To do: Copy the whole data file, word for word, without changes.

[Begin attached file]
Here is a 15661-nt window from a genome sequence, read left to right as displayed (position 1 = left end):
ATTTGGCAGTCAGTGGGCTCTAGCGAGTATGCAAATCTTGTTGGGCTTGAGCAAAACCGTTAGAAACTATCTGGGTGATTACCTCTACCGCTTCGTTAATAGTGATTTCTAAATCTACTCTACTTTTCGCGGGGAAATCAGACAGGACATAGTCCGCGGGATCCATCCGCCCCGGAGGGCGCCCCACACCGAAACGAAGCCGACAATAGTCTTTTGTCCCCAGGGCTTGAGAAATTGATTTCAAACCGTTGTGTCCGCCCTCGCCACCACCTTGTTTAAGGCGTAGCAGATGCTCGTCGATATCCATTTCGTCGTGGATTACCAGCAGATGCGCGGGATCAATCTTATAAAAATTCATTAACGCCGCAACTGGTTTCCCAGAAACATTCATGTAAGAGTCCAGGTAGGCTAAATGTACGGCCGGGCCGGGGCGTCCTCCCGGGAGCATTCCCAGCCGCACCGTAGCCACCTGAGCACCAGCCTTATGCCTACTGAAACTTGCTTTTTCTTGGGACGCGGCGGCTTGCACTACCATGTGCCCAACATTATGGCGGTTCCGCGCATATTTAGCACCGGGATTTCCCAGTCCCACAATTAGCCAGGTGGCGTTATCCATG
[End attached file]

Here is a 15661-nt window from a genome sequence, read left to right as displayed (position 1 = left end):
ATTTGGCAGTCAGTGGGCTCTAGCGAGTATGCAAATCTTGTTGGGCTTGAGCAAAACCGTTAGAAACTATCTGGGTGATTACCTCTACCGCTTCGTTAATAGTGATTTCTAAATCTACTCTACTTTTCGCGGGGAAATCAGACAGGACATAGTCCGCGGGATCCATCCGCCCCGGAGGGCGCCCCACACCGAAACGAAGCCGACAATAGTCTTTTGTCCCCAGGGCTTGAGAAATTGATTTCAAACCGTTGTGTCCGCCCTCGCCACCACCTTGTTTAAGGCGTAGCAGATGCTCGTCGATATCCATTTCGTCGTGGATTACCAGCAGATGCGCGGGATCAATCTTATAAAAATTCATTAACGCCGCAACTGGTTTCCCAGAAACATTCATGTAAGAGTCCAGGTAGGCTAAATGTACGGCCGGGCCGGGGCGTCCTCCCGGGAGCATTCCCAGCCGCACCGTAGCCACCTGAGCACCAGCCTTATGCCTACTGAAACTTGCTTTTTCTTGGGACGCGGCGGCTTGCACTACCATGTGCCCAACATTATGGCGGTTCCGCGCATATTTAGCACCGGGATTTCCCAGTCCCACAATTAGCCAGGTGGCGTTATCCATG